Tuesday, August 01, 2006

Holy Liberation, Batman!-1978


Here’s one of those wire service reports where the writer seems not to have looked at a comic book before in his life until writing this article. Clicking on the sections should make them readable.This one is from 1978 and is on women’s liberation in then current comics. It’s not as fun to pick apart as most of its kind but it has its moments such as when he refers to "Katar the Hawkman." I particularly like the condescending reference in his statement that the Hawks’ marriage "is envied by everyone in super land, even those with curious relationships such as Batman and Robin."
There are some nice quotes from Jenette Kahn, at just 30 years old then still a young woman herself but running DC rather well I thought. The gist of the article is that more and more positive female role models were appearing in comics. Unfortunately, one of the prime examples given is Ms. Marvel who would become a rape victim in a future issue of AVENGERS. The NOW representative seems surprised that little girls actually look up to Wonder Woman (then big on TV which probably accounted for that) but Ms. Kahn herself admits to always relating more to Batman. TV’s BIONIC WOMAN is tossed into the discussion of comic book heroes for no apparent reason.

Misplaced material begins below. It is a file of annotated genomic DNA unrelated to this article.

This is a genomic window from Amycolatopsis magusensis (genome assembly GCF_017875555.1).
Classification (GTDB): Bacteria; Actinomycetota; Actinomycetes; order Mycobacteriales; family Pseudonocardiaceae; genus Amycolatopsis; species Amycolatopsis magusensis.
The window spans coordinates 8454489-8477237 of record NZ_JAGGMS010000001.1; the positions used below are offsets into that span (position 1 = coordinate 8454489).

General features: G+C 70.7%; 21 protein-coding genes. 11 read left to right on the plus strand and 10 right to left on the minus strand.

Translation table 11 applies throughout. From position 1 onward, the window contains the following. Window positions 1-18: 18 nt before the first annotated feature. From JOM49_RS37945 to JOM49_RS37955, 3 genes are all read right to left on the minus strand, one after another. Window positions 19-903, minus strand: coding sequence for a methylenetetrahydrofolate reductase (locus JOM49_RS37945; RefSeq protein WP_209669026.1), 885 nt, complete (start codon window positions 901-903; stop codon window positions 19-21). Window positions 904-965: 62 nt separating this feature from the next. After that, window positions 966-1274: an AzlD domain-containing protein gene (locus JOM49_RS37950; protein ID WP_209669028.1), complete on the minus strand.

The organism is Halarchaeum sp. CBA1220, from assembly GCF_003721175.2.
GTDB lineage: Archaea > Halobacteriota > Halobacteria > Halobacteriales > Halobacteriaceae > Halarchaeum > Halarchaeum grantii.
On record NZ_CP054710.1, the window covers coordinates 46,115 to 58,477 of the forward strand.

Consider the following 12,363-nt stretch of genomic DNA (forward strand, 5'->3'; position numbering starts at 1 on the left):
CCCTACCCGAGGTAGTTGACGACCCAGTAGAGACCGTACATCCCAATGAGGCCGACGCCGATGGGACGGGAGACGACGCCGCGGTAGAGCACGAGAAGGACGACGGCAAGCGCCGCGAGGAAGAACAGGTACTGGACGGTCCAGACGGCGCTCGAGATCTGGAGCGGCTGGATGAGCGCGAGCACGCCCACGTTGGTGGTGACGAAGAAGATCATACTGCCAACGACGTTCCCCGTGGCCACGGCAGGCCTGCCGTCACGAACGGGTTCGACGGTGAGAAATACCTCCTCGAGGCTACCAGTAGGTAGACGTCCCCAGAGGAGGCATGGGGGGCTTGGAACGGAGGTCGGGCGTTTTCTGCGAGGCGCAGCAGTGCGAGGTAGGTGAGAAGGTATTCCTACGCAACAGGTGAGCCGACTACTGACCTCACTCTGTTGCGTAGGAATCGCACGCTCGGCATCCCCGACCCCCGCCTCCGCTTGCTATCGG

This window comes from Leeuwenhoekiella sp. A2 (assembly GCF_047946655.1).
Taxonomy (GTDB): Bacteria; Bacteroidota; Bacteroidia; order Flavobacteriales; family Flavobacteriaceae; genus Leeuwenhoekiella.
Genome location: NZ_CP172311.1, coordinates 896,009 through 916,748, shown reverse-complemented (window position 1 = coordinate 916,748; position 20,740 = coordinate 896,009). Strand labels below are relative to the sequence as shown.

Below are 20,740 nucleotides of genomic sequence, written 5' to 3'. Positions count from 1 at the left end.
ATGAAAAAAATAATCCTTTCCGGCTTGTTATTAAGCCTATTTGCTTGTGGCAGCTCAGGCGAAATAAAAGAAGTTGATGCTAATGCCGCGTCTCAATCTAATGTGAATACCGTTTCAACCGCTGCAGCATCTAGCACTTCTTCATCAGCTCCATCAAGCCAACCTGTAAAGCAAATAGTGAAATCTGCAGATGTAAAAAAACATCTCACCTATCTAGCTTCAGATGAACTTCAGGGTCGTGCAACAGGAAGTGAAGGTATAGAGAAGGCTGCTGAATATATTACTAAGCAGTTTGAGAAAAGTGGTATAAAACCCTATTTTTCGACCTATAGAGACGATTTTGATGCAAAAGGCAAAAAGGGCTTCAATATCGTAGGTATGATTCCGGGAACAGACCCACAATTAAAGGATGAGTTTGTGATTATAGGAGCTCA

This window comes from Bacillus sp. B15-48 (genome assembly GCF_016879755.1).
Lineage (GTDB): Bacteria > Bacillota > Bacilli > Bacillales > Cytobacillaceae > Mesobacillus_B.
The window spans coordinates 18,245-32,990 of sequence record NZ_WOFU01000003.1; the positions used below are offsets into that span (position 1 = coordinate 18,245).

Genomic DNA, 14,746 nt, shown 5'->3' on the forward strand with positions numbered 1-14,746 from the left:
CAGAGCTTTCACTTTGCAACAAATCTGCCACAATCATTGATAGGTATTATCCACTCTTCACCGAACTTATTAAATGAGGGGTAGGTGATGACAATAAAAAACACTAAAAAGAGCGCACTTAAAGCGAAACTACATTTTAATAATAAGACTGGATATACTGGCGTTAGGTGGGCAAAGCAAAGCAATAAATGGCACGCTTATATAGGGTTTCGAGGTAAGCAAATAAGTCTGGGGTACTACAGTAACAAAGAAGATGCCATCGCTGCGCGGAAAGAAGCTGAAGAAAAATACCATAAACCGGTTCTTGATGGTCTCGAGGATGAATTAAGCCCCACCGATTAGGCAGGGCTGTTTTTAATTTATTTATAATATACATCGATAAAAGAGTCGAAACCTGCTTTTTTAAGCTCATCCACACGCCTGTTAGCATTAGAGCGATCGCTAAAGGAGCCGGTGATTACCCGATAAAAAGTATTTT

I don’t know. The comments from the Comics Code’s Leonard Darvin seem a tad sexist to me as he goes on about heroines with large busts and adds that "…Wonder Woman isn’t so bad either." He also seems a little too excited when he adds that as long as their nipples, pubic areas and buttocks are covered, women in comics "…can be as nude as the day they were born."
Even the main accompanying illustration, rather than come from the comics themselves, is drawn by one John Rodak. You see three women. The one on the left is most likely supposed to be Black Canary, the one on the right might be womens liberation poster girl Gloria Steinem (an avowed Wonder Woman fan) or perhaps Ms. Marvel who is described as resembling Ms. Steinem in the text. The thrust (pardon the expression) of the illustration, however, is clearly Wonder Woman’s breasts! Talk about a double standard.
It was all an illusion anyway as 1978 soon gave way to the modern age of comics "artists" tracing heroines in explicit positions from skin mags and then drawing tiny costumes on them that would undoubtedly shock and/or delight Leonard Darvin!
I can be as sexist as the next guy but women deserve better. Every time you have a strong female comic character some writer has to screw it up. To me, the ultimate female role model in comics is probably Sue Richards. She is a mother figure, a lover, a nurturing, caring heroine and quite frankly the most powerful member of the Fantastic Four. So what happens? Well, right off the top of my head, there was that time Marvel made her into a whacked out dominatrix figure with split personality issues or that time when she decided to have an affair with Prince Namor... And they continue to wonder why girls don’t read comics!

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